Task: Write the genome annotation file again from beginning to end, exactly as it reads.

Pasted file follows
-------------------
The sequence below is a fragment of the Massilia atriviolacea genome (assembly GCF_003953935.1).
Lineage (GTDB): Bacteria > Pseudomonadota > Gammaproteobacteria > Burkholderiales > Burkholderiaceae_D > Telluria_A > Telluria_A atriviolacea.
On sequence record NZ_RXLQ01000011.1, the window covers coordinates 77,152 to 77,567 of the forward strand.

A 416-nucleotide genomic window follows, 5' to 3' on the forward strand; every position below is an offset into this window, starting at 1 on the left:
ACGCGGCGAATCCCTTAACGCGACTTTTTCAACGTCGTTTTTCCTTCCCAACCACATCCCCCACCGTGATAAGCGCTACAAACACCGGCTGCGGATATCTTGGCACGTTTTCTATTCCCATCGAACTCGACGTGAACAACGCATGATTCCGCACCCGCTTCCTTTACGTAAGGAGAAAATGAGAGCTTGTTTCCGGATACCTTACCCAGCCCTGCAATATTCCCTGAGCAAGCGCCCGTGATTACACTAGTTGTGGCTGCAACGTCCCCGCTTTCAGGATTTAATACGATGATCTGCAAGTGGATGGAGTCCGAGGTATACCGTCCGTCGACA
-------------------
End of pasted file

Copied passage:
The sequence below is a fragment of the Massilia atriviolacea genome (assembly GCF_003953935.1).
Lineage (GTDB): Bacteria > Pseudomonadota > Gammaproteobacteria > Burkholderiales > Burkholderiaceae_D > Telluria_A > Telluria_A atriviolacea.
On sequence record NZ_RXLQ01000011.1, the window covers coordinates 77,152 to 77,567 of the forward strand.

A 416-nucleotide genomic window follows, 5' to 3' on the forward strand; every position below is an offset into this window, starting at 1 on the left:
ACGCGGCGAATCCCTTAACGCGACTTTTTCAACGTCGTTTTTCCTTCCCAACCACATCCCCCACCGTGATAAGCGCTACAAACACCGGCTGCGGATATCTTGGCACGTTTTCTATTCCCATCGAACTCGACGTGAACAACGCATGATTCCGCACCCGCTTCCTTTACGTAAGGAGAAAATGAGAGCTTGTTTCCGGATACCTTACCCAGCCCTGCAATATTCCCTGAGCAAGCGCCCGTGATTACACTAGTTGTGGCTGCAACGTCCCCGCTTTCAGGATTTAATACGATGATCTGCAAGTGGATGGAGTCCGAGGTATACCGTCCGTCGACA